The celsius-fahrenheit-converter procedure is cumbersome when compared with a more expression-oriented style of definition, such as
(define (celsius-fahrenheit-converter x) (c+ (c* (c/ (cv 9) (cv 5)) x) (cv 32))) (define C (make-connector)) (define F (celsius-fahrenheit-converter C))
Here c+, c*, etc. are the ''constraint'' versions of the arithmetic operations. For example, c+ takes two connectors as arguments and returns a connector that is related to these by an adder constraint:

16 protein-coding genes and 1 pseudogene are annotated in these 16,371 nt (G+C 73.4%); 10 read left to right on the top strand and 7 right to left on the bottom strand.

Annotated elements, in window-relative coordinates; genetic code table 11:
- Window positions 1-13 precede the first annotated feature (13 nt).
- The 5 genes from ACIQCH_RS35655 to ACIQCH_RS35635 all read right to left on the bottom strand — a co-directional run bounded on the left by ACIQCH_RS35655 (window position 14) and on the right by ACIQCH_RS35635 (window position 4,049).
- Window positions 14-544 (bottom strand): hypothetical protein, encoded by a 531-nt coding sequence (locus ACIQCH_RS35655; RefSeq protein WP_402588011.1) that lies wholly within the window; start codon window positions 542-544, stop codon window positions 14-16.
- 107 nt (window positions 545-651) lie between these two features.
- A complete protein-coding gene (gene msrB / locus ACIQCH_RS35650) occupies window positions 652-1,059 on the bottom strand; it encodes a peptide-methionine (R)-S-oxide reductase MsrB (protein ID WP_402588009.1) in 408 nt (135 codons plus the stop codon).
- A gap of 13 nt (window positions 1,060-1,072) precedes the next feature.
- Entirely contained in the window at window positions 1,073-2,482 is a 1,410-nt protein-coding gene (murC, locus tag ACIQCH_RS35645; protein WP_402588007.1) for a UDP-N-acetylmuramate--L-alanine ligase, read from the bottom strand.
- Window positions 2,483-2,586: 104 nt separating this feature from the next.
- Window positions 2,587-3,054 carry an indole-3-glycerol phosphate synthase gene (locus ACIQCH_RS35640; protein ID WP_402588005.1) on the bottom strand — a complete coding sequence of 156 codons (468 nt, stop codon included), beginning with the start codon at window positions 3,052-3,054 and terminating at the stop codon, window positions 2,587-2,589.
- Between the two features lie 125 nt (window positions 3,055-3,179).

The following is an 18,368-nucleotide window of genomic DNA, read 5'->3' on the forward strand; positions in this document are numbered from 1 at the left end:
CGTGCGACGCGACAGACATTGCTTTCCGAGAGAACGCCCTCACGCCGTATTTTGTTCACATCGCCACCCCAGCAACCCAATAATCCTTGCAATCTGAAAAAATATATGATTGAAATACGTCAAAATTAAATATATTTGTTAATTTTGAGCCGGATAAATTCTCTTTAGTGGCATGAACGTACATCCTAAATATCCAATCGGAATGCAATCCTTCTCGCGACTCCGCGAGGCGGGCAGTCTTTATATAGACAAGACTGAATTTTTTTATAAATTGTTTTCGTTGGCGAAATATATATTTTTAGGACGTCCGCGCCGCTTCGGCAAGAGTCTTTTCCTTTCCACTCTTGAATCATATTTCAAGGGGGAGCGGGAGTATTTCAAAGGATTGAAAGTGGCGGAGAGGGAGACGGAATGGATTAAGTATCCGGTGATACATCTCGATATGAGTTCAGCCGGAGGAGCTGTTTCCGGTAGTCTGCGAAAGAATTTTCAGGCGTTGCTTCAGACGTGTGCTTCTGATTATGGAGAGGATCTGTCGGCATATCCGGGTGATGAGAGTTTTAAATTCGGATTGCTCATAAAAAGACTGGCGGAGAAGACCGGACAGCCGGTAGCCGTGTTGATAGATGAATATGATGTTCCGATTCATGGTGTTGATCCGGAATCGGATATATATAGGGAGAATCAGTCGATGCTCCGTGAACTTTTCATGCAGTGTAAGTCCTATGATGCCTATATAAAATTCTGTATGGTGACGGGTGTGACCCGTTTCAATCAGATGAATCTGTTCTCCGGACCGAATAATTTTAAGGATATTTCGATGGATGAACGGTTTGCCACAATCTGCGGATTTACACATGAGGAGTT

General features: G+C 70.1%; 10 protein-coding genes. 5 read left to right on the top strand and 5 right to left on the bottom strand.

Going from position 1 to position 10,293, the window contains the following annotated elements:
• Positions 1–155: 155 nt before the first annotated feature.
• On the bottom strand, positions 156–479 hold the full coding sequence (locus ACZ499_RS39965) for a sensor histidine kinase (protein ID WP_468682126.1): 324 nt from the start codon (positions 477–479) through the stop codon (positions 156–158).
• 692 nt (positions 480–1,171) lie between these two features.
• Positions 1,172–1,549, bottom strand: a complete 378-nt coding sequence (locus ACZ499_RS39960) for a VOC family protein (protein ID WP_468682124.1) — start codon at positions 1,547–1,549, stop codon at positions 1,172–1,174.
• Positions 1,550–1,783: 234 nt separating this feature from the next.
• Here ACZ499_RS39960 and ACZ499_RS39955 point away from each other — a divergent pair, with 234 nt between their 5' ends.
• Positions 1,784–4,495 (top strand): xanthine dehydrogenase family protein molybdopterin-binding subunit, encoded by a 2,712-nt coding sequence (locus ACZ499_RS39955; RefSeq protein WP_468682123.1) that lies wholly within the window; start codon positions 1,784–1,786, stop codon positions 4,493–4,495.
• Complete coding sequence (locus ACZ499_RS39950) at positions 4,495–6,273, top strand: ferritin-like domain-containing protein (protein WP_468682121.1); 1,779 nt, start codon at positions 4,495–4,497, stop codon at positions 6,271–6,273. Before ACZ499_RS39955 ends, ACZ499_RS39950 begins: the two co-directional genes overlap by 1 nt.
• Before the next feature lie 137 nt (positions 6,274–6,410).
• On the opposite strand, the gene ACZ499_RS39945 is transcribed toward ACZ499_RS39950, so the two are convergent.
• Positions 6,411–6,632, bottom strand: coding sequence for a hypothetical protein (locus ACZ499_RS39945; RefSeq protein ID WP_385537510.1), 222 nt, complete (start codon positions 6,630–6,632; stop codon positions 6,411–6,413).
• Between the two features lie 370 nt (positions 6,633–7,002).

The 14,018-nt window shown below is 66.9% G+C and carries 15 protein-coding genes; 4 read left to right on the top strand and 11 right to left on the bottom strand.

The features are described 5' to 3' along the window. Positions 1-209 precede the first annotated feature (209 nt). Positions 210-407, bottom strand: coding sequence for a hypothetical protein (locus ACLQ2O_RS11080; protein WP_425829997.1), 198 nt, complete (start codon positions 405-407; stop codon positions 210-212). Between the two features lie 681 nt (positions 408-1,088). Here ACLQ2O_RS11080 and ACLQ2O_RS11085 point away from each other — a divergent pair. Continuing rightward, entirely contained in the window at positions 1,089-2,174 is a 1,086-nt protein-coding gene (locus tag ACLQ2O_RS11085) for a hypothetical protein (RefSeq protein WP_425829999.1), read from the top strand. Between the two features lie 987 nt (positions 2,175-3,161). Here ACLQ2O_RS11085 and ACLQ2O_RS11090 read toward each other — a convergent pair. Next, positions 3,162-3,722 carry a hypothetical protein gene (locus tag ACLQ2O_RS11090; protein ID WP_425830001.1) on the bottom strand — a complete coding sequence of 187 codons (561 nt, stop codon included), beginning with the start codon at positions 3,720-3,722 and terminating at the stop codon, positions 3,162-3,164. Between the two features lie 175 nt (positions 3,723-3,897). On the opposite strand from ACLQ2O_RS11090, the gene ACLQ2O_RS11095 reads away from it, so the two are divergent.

(define (c+ x y) (let ((z (make-connector))) (adder x y z) z))
Define analogous procedures c-, c*, c/, and cv (constant value) that enable us to define compound constraints as in the converter example above.
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